Secondary table keys can be defined for table types in the ABAP Dictionary as well as for internal tables.
Possible secondary table keys are hash key and sorted key. Secondary keys can be divided into three categories depending on their uniqueness and the way they are accessed:
An internal table can have up to 15 secondary table keys with different names.
We recommend secondary keys for internal tables that are filled once and rarely changed during program execution.
Each secondary key has a unique name that must meet the naming conventions. This name cannot be either of the predefined names PRIMARY_KEY or LOOP_KEY.
The names of secondary keys and a possible alias name of the primary key must be unique.
You have the following possibilities for the definition of secondary keys:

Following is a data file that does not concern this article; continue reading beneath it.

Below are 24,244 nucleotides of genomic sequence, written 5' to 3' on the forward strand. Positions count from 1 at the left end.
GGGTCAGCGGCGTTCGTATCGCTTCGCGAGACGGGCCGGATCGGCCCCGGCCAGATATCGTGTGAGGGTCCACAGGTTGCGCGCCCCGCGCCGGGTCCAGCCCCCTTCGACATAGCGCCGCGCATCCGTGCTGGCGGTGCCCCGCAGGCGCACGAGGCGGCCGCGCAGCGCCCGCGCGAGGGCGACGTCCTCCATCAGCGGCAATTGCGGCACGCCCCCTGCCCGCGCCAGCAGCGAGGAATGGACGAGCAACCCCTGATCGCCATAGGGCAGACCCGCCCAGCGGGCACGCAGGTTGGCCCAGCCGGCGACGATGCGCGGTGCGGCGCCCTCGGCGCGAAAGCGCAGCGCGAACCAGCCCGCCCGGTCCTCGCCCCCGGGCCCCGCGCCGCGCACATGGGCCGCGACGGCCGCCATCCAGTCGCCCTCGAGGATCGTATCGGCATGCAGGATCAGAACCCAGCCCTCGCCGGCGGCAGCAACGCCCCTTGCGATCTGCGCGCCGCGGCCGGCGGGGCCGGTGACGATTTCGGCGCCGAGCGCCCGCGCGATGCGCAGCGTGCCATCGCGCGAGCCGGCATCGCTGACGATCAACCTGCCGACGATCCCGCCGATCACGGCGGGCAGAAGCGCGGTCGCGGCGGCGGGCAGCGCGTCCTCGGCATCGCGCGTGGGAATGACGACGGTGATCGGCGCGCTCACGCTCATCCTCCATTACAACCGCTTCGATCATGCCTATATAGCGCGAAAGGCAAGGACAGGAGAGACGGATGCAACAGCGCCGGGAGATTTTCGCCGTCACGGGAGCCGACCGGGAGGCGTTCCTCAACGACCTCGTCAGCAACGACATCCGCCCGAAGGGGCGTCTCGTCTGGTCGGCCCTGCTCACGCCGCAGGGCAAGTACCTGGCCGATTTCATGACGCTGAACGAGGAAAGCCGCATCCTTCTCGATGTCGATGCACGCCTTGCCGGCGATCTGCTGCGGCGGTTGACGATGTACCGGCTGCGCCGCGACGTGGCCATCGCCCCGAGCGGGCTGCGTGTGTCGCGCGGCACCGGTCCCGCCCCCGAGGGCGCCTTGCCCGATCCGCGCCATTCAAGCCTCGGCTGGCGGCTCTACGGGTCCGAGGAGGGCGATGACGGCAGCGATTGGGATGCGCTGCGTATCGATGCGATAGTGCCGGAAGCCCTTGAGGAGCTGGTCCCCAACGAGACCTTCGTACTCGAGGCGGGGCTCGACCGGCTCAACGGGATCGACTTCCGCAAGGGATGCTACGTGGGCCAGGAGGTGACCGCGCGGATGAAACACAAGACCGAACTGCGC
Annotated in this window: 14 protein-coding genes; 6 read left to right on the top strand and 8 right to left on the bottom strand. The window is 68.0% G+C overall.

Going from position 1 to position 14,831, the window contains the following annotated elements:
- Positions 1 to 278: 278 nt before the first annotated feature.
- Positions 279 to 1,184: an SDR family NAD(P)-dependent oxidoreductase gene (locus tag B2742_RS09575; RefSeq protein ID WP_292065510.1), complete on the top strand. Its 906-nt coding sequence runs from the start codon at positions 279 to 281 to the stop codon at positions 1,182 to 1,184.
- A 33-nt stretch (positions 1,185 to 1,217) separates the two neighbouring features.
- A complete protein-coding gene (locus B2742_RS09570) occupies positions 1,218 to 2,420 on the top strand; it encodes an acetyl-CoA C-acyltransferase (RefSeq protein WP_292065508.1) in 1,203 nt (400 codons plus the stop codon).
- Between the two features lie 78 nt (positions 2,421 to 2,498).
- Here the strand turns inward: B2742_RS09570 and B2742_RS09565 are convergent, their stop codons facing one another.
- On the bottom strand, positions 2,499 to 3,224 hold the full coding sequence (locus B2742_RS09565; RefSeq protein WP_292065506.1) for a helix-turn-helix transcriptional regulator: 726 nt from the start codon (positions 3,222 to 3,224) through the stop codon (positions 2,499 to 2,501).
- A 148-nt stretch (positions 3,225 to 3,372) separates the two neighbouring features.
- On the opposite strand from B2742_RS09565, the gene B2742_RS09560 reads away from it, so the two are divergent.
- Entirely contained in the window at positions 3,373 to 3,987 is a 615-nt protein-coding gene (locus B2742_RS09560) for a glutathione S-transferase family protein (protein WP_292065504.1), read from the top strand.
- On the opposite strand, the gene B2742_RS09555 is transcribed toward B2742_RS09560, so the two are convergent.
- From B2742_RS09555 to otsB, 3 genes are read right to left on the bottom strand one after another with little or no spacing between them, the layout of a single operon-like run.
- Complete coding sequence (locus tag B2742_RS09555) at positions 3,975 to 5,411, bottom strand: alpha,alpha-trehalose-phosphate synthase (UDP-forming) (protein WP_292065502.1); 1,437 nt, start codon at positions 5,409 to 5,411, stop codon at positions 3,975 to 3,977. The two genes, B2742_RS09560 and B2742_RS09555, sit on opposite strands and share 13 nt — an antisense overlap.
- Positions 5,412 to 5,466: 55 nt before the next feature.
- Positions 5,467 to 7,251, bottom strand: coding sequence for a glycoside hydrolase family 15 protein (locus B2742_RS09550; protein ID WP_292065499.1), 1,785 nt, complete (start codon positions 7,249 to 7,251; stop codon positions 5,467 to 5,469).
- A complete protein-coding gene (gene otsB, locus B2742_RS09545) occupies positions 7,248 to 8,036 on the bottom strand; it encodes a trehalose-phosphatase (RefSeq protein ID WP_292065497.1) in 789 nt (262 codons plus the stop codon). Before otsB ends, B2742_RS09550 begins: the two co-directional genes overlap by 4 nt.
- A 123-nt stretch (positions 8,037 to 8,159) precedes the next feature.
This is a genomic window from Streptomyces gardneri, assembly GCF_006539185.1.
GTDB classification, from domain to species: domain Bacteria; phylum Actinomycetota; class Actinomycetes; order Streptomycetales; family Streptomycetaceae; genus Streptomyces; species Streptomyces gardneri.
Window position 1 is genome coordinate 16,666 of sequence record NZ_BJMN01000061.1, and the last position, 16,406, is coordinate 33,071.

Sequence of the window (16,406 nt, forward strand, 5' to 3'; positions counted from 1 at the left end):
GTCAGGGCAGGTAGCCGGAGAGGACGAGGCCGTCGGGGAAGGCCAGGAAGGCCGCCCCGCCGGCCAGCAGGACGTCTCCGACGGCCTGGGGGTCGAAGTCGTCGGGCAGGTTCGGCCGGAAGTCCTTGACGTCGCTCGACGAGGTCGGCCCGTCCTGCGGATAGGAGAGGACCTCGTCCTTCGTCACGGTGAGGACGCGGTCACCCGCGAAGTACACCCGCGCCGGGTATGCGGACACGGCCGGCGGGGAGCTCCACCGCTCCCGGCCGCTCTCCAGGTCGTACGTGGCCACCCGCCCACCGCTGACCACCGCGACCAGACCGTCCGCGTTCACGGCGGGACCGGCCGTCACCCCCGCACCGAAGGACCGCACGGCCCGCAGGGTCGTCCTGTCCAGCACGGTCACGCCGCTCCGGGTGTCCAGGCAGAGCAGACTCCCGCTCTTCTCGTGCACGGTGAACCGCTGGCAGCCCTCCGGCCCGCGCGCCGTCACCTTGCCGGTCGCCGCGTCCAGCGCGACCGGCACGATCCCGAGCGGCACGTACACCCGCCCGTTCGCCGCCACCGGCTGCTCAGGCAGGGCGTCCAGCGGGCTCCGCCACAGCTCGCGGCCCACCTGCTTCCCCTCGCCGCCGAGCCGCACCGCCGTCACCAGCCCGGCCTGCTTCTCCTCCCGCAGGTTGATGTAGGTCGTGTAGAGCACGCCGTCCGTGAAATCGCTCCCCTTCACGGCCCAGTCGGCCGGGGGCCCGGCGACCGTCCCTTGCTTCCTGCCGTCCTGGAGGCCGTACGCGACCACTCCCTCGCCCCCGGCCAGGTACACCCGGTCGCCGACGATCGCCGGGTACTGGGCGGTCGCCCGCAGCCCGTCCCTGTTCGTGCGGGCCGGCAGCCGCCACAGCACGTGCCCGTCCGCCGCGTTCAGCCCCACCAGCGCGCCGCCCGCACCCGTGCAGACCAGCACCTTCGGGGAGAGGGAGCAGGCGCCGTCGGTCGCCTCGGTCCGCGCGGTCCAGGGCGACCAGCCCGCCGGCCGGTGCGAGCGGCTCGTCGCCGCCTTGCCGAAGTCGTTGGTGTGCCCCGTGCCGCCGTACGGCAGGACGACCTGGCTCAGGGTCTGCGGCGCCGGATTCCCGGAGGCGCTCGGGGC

This addition makes a table (independent of its primary key) generic in terms of its secondary keys.
This addition identifies the internal table declared as not generic in terms of its secondary keys.
The table is generic in terms of its secondary keys only if it is also generic in terms of its primary key.
If a table is already generic in terms of its primary key, the WITH FURTHER SECONDARY KEYS addition is superfluous but can be specified.
If a table is not generic in terms of its primary key, the WITHOUT FURTHER SECONDARY KEYS addition is superfluous but can be specified.
This definition can also be specified in the ABAP Dictionary. To do this, perform the following:
If you have already defined 15 secondary keys, you cannot declare the WITH FURTHER SECONDARY KEYS addition.